It may seem a bit strange to be carrying around a film camera in this digital world, but I guess you could say that I am a bit strange, so if the shoe fits……… I purchased a 35mm SLR camera in November of 2013. I always knew that one day I would shoot film, but I did not know it would be this soon. The compelling force behind this purchase was my continuing drive to improve my knowledge and technique. This same drive made me start a 365 project a couple of years ago. Trying to create a good shot every day for 365 consecutive days was time consuming and not easy at times, but I believe it paid off. I figured shooting film would force me to put a little more thought into the shot as I would have a limited amount of exposures and I could not instantly review my shot. Can I do this with a digital camera? Absolutely, but will I? The key word is FORCE. The film camera forced me to think about my subject matter. Will this shot be interesting? Why am I shooting this? The film camera forced me to pay attention to detail and search for the best composition before hitting the shutter release. Manually focusing and paying attention to the distance scales helped me to understand depth of field better and it gave me a better understanding of shooting at infinity vs the hyperfocal distance. The film camera also forced me to practice holding the camera properly as I don’t have image stabilization. Basically shooting film FORCED me to use the fundamentals of photography.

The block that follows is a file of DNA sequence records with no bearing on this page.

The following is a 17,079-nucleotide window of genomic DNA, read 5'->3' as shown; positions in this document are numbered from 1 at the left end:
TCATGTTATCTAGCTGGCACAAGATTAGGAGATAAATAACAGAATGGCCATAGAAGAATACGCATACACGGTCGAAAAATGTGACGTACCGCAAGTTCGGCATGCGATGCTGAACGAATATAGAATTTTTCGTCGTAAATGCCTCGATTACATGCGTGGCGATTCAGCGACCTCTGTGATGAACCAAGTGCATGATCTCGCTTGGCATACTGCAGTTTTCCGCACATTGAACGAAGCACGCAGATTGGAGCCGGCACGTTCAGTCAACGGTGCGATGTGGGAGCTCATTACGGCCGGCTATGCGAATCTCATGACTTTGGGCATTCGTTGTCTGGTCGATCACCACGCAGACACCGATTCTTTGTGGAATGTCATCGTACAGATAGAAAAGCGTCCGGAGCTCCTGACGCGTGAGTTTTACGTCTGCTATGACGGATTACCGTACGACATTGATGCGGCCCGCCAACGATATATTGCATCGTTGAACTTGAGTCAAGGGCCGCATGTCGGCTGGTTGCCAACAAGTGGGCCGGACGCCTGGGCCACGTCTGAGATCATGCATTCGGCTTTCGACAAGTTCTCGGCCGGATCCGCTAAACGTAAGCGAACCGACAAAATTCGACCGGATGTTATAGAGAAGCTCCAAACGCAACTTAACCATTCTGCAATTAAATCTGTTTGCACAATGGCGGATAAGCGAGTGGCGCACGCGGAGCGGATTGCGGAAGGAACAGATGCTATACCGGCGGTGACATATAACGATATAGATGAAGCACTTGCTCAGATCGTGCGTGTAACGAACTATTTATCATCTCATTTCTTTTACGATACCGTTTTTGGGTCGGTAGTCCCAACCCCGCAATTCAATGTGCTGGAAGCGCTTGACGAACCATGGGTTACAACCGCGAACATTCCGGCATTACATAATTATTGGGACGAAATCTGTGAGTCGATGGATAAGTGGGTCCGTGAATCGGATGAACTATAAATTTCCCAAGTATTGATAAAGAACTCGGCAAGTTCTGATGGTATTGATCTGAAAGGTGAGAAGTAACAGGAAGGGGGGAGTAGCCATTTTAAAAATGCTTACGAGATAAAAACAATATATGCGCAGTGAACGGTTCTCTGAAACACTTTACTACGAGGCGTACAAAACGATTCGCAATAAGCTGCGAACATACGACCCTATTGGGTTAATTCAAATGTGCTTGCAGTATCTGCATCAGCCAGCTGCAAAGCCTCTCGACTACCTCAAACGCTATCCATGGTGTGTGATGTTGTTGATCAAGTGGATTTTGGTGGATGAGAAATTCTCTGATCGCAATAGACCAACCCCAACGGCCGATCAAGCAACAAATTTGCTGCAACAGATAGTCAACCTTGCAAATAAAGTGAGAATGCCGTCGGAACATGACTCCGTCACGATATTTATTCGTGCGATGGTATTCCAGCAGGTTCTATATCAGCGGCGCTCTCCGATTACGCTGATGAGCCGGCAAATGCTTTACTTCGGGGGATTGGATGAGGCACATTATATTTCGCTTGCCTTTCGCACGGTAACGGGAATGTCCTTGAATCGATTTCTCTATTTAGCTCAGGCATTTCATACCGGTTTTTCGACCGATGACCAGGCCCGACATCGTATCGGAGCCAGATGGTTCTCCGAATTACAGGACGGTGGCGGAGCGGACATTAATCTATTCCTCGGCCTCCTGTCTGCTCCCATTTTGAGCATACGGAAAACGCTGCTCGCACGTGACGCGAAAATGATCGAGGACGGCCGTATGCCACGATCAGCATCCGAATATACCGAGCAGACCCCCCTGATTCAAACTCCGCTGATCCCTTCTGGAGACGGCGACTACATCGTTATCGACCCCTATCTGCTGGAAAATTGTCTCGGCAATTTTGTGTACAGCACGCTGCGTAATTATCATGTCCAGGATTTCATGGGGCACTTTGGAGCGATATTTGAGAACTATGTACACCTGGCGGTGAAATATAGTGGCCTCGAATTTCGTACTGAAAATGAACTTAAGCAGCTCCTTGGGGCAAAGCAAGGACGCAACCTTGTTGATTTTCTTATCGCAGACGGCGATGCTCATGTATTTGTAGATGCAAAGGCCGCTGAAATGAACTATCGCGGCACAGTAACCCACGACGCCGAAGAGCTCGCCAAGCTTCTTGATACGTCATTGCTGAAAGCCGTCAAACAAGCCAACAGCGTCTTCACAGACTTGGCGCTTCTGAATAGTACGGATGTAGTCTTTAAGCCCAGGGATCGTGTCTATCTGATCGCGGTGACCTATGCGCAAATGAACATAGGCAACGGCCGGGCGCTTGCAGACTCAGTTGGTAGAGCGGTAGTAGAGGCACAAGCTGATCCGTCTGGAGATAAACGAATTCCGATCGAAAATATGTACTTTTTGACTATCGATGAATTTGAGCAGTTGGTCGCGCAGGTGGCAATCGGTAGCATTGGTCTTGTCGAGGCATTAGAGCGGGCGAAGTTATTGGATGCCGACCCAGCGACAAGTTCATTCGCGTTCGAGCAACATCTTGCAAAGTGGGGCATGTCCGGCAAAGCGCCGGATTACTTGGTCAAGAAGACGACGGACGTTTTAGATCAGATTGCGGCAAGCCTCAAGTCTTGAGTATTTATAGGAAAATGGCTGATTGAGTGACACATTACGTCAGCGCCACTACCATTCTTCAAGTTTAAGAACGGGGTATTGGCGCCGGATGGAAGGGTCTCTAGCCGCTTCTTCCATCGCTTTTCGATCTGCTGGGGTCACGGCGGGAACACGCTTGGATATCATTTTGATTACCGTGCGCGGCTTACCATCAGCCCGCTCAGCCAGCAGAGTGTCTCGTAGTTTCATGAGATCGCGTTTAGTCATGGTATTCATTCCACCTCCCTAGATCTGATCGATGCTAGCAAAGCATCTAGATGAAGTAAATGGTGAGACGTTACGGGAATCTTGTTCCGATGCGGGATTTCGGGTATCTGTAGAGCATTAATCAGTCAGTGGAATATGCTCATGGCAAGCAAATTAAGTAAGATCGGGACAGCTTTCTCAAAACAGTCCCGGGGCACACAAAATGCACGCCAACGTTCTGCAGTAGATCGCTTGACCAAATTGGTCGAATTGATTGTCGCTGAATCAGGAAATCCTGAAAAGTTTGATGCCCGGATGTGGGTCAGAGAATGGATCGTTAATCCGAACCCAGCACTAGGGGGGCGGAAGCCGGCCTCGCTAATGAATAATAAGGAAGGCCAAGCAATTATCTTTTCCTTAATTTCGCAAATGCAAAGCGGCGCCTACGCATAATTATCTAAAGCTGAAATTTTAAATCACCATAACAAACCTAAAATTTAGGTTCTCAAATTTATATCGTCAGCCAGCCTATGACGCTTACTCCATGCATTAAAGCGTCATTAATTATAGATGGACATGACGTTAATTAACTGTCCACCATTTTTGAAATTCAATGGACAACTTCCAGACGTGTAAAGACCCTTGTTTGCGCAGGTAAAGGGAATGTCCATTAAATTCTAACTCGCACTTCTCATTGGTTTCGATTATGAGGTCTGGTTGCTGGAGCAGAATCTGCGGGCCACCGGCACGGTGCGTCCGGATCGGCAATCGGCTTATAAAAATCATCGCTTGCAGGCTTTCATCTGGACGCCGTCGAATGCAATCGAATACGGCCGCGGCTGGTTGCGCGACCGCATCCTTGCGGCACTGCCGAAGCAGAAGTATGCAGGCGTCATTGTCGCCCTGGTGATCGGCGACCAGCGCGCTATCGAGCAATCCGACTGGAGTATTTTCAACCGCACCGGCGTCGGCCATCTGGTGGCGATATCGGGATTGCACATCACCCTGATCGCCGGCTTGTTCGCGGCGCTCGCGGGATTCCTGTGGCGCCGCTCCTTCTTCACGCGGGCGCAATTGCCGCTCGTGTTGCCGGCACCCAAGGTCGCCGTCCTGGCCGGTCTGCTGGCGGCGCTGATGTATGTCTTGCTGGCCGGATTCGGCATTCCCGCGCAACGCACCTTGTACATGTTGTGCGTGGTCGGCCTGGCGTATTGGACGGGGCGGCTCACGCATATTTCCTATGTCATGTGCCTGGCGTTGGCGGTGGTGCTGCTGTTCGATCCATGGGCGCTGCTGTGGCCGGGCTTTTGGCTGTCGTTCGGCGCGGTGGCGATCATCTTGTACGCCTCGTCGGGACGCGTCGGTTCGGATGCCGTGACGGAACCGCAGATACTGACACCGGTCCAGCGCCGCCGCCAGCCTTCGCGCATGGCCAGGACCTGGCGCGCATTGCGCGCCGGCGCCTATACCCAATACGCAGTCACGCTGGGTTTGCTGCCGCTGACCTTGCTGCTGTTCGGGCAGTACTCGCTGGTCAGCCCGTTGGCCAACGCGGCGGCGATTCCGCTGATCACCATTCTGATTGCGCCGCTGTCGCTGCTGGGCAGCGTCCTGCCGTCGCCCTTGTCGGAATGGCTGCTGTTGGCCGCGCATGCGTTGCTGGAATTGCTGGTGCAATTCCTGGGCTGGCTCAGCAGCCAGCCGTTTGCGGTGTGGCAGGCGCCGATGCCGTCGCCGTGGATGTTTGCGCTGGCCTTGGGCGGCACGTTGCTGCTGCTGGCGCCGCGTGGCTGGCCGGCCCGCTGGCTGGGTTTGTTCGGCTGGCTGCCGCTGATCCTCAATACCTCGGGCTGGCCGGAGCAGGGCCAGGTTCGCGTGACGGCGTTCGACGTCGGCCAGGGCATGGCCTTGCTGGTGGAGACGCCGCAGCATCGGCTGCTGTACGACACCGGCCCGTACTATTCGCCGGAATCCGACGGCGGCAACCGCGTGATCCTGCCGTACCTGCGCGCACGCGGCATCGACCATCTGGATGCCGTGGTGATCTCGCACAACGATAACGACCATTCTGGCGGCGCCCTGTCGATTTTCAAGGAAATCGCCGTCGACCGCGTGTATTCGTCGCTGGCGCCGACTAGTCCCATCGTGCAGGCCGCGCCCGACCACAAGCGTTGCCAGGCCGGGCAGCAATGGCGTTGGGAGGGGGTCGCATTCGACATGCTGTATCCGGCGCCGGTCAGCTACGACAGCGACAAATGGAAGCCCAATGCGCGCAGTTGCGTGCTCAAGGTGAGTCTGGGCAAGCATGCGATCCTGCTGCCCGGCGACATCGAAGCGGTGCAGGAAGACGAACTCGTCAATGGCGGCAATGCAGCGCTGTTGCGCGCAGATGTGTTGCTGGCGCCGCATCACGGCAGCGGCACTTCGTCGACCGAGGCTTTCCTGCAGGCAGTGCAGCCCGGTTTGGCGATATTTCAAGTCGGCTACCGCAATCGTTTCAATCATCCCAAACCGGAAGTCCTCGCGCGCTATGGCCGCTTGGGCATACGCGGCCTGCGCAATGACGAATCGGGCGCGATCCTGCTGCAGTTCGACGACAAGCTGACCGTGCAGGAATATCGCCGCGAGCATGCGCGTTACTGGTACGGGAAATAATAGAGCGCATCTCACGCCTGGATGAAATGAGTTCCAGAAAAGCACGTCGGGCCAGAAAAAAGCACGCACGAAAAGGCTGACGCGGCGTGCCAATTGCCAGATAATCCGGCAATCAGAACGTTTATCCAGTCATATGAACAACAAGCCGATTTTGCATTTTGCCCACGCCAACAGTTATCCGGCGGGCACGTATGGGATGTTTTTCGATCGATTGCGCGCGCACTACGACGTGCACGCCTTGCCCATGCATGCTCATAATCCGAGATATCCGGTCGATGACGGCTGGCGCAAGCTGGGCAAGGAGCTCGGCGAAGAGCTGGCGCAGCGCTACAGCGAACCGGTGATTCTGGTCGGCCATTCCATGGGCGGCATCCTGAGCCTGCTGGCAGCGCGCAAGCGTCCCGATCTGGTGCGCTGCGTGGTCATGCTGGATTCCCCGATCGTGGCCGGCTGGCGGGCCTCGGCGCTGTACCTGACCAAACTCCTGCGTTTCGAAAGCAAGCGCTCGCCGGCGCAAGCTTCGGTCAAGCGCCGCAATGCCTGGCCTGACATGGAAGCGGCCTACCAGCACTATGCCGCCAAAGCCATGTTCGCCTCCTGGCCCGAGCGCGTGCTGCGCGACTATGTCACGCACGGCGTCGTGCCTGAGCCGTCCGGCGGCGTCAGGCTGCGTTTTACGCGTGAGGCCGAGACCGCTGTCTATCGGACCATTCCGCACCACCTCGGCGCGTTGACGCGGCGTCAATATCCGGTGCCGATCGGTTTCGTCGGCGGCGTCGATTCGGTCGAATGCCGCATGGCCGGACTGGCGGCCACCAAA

While I still shoot mostly digital, I find shooting film just plain fun and there is a look that film stock gives that is hard to explain. Whenever I venture out with my 35mm SLR, I have a sense of freedom. I am free from chimping. I am free from post processing (little to none). I am free from the low battery indicator (my slr is completely mechanical). I am free from card readers and cords. I am free from cluttered buttons and dials. Ultimately I am free to put more time into capturing the image.
I have to admit that I am not die-hard, yet. I mean, I don’t process my own film. I am currently using the Film Box Lab located in Nashville, Tennessee. Their team does really great work. As I learn more about processing, I hope to start developing my own black and white film and I want to do some medium format work, too. It may seem odd, but it makes since to me that my love of photography would actually take a step back in time. I am a stickler for tradition and I love traditional photography. There are still a number of film stocks available today and it appears they are thriving. I would conclude that Film Is Not Dead!